“If my theory is correct, that would not be necessary, Chris. We are probably dealing with someone who now believes she is in the clear, since the only witness to that fight between the real killer and Laura has been exterminated.”
“Meaning Busby, I suppose.”
“Possibly. All it took was to follow the person who was following Mrs Finch that afternoon and got into a scrap with her, by chance then even witnessed the stabbings, then made a quick exit as a witness with an axe to grinds.”
“You sound as if you suspect someone,” said Chris. “Are you going to tell me who?”
“No,” said Cleo
“Goodness, Cleo, you really laid into poor Chris.”
“I’m afraid I did, Dorothy, but that was the only way to prepare him for what is to come.”
“And what is to come?”
“A thorough investigation into Knowles to start with. But she must not be suspicious. We’ll have to be cautious. We need to know if she and Margie Busby had contact aside of the chorus nights. Did Busby have more spending money than usual? Did she have enemies apart from Knowles?”
“In other words, did Knowles kill Laura with Margie Busby as a witness who decided on blackmail rather than reporting the incident to the police?” said Dorothy.
“Her motive would be money,” said Cleo.
“I could call in at the chip shop,” said Dorothy. “Margie’s sister Mary went to work there after she had been ejected from the bakery because she took more than her share of buns home every day.”
“Who told you about the buns?”
“It was common knowledge. Some chorus women found it funny,” said Dorothy.”They thought Mary was better off at a chip shop since you could not count the chips.”
“that’s when Margie went to work at the chip shop,” said Dorothy. “Those were the days when I often had to play for the rehearsals. Margie was not liked or even likeable. It might be a reason for contact between her and Knowles. They were both outsiders. The sister might know if Margie has recently had more money to spend. I don’t suppose she earned a fortune there. My only worry is that the sister will recognize me.”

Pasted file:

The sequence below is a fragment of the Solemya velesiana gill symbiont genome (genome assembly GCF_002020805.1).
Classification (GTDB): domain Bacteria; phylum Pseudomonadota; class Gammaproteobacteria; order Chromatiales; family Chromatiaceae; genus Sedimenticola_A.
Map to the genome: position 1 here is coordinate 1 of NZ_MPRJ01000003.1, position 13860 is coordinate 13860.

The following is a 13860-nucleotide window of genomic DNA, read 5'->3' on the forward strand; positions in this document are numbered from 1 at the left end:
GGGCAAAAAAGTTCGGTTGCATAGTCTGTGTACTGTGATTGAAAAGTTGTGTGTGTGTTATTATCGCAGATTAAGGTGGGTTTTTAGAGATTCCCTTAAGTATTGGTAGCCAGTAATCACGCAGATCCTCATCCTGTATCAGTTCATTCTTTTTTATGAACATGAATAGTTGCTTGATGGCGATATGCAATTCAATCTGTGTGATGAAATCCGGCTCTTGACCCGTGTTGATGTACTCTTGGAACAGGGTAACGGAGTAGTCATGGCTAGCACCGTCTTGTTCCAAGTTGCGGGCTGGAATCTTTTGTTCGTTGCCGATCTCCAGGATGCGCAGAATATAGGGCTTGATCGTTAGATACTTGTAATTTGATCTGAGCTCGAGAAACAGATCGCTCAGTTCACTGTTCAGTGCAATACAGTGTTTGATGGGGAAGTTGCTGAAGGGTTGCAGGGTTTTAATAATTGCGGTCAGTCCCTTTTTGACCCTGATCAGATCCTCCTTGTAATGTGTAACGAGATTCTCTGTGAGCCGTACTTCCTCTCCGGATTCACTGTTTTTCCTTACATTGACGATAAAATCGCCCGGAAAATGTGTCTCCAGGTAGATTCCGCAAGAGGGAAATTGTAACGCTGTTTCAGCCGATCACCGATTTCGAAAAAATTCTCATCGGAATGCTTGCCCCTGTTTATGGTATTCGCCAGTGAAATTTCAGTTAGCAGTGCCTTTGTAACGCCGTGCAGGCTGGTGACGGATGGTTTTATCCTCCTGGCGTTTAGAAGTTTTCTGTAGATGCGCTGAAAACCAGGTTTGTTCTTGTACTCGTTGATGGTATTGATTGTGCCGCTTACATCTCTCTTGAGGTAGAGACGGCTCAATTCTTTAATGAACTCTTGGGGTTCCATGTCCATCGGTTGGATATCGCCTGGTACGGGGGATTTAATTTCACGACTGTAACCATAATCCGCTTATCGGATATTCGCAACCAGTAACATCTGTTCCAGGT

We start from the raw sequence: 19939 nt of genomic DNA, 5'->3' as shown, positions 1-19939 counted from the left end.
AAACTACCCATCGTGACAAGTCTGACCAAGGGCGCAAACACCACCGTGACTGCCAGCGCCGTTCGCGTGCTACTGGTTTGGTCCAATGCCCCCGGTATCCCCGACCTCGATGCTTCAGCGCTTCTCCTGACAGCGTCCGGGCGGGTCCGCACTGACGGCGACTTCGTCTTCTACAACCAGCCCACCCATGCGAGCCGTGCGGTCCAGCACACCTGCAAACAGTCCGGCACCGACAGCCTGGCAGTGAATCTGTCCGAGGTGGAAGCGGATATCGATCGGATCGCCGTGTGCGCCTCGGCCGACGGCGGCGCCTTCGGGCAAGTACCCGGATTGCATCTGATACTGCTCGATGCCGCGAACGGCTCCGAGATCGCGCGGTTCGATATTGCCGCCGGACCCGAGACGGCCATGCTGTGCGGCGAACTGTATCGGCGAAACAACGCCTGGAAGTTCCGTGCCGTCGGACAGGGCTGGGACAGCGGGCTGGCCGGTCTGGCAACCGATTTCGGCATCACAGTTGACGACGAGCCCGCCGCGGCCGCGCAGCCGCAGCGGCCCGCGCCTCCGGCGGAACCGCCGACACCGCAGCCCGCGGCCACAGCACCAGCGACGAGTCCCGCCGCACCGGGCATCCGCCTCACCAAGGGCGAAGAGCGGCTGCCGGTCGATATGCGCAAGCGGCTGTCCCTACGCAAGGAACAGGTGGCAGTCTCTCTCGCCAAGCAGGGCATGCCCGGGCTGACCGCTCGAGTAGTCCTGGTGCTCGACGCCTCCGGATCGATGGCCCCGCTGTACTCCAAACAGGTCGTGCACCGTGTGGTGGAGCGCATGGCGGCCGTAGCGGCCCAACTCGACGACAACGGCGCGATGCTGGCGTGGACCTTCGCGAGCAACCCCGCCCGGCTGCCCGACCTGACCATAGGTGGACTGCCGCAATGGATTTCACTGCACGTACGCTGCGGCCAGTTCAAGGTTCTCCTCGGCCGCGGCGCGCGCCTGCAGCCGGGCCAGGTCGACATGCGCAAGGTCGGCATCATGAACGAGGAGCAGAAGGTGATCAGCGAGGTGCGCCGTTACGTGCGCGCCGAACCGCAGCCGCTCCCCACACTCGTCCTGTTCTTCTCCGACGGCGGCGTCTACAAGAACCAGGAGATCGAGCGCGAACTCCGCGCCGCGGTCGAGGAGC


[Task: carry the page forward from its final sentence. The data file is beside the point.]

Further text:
“Then I’d better go myself, Dorothy.”
"She might recognize you, Cleo."
"Then I’ll ask questions in my official capacity. So much for opening an antique shop.”
“You can do that any time, Cleo. We might be investigating a serial killer and I can take on any mission where I would not be recognized.”
“So your retirement has been shelved, I take it.”
“For a start, I can’t wait to find out the truth about Betjeman. I’ll pay his parents a visit, shall I? He might have said something important when his head was clearer. I expect he has been having therapy.”
“I’m not sure if you can cure such mental aberrations, Dorothy, but let’s drink to success. I’ll make us a fresh latté.”
“What are you going to tell Gary?”
“I don’t want him thinking he was negligent, Dorothy. At the time we were all convinced that Betjeman was guilty. We are investigating the Margie Busby case, if he asks. But he probably won’t. He’s so wrapped up in the idea of another baby”
“You didn’t tell me that,” said Dorothy.
“I meant to. It wasn’t planned, but fate has overtaken us again.”
“I can’t criticize you. Your children are all delightful.”
“Thanks,” said Cleo. “Will you get in touch with the Crightons?”
“Yes, and you will drop in for some fish and chips, I take it.”
“When in Rome….”